Football and Democracy ⋆ An Old International

Football and Democracy

This headline might evoke thoughts about FIFA and their dubious British model where the owners consider clubs as assets for their own benefit and thus certainly are not interested in having anyone without their “business background” interfere while they are making money. Because of that clubs change owners every once in a while or three times in a season as happened at Portsmouth a while ago. The club had to go into administration since and has not recovered and are currently in thirteenth position in the English Championship (second division in old terms).

The most recent FIFA blunder by Sepp Blatter was to go to Burma to gather support for his presidency campaign. Now Burma is not considered to be a country that adheres to democratic values; arguably there are fields in which no country really could be considered democratic but that is another matter.

David Conn of the Guardian yesterday pointed out that Leeds United so far failed to disclose who their real owners are. Ken Bates is the boss at Leeds but he is backed by three unknown financial sources registered in Zurich but steered from a tax haven somewhere else. This has nothing to do with democracy rather plutocracy. The FA failed to spot that Thaksin Shinawatra, once the owner of Manchester City, had a human rights record as well as accusations of corruption.

The case of AC Milan is a particular one as Silvio Berlusconi is the owner not just of the club but also of various media institutions reporting about the club. Any coverage that is not to his gusto is immediately accused of communist propaganda against his and his politics. Real Madrid have long been the club of General Franco, one of the last Fascist regime to be toppled in Europe after 1945.

The case of Hoffenheim in Germany shows the power of the chairman/owner of a football club. Dietmar Hopp decided to sell Luiz Gustavo to Bayern and as a consequence Rangnick, then coach of the first team, left the club as he did not know about the transfer and if he would have, he would not have agreed.

The list of this is endless it seems. What has that got to with democracy one might ask and the answer might be nothing but actually it must be: quite a lot. Football is a politics free zone one is inclined to say, but these examples certainly show otherwise. And it does not stop there. Fans have been treated like animals until the early 1990s. The aftermath of the Valley Parade fire in 1985 and Hillsborough 1989 were proof that the game was not highly regarded among officials and government. to date fans have no or only limited influence on how their beloved clubs are run. The most positive example is that of FC United of Manchester, FCUM. Established six years ago by disgruntled Man Utd supporters after the Glazer takeover and another season ticket price increase, they wanted something where they have a say in everything how the club is run. This season they have enjoyed a very successful FA Cup run which shows how far they have come in the space of six years.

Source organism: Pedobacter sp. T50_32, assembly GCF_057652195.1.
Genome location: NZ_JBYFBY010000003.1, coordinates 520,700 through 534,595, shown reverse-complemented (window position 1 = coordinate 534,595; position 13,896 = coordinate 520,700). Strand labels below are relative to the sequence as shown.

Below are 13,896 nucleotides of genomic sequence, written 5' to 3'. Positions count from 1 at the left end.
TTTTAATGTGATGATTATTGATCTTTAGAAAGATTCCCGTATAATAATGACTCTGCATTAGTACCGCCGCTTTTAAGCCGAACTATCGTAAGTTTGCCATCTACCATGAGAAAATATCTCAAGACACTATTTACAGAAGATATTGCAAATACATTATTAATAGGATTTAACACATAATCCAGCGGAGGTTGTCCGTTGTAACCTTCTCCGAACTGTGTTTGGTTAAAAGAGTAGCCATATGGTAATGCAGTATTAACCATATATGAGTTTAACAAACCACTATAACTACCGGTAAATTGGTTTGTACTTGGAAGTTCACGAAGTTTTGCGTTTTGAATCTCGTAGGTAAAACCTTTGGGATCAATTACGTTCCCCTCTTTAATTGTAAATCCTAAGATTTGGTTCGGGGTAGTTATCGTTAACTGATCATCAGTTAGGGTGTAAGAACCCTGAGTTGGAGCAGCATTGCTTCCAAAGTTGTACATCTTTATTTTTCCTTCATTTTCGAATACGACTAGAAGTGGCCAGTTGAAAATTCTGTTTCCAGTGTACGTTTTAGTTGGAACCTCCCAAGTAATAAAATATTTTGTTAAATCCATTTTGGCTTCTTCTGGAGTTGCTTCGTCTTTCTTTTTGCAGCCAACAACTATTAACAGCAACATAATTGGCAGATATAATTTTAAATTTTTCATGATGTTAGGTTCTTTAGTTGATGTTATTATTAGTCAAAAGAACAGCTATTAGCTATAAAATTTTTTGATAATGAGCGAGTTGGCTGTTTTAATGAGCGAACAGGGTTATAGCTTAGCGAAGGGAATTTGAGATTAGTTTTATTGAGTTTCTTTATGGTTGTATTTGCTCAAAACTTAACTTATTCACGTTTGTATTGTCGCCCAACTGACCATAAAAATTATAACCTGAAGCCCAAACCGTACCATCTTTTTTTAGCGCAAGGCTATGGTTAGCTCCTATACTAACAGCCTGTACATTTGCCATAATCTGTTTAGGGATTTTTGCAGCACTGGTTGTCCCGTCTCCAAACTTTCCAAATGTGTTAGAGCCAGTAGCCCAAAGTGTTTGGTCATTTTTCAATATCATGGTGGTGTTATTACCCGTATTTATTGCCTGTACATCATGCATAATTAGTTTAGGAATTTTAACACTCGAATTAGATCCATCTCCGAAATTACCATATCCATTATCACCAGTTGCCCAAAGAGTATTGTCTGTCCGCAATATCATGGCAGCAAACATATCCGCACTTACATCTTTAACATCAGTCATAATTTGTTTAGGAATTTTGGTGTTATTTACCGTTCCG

Of course, not all attempts to run a football club as democratically as possible are successful. Ebbsfleet United were even earlier than FCUM in promoting a football club organized by fans. For a small fee each member had a vote to elect the team and the manager. However, after a promising start, the project faced difficulties in recruiting sufficient members and the project appears to have failed.

The German Bundesliga is often portrayed as the holy grail from the viewpoint of English football fans. Points brought forward include cheap tickets, standing and good football. The first two are clearly an advantage to the overprized, overhyped English Premier League. The third point lies in the eyes of the beholder and is disputable. The fan scene in Germany appears to be more vivid than its English counterpart and their influence is said to be bigger. But is it really? The clubs are run by a n executive board which in return are controlled by a supervisory board. This is supposed to be an independent body in order to control the executive board of the club. The hypocrisy is that is not the case. The supervisory board very often is elected by the executive board: those to be controlled chose themselves who controls them. This is democracy perverted. This disables fans to do what they are supposed to do: to have a say in the running of their beloved football clubs. Something somewhere has gone seriously wrong.

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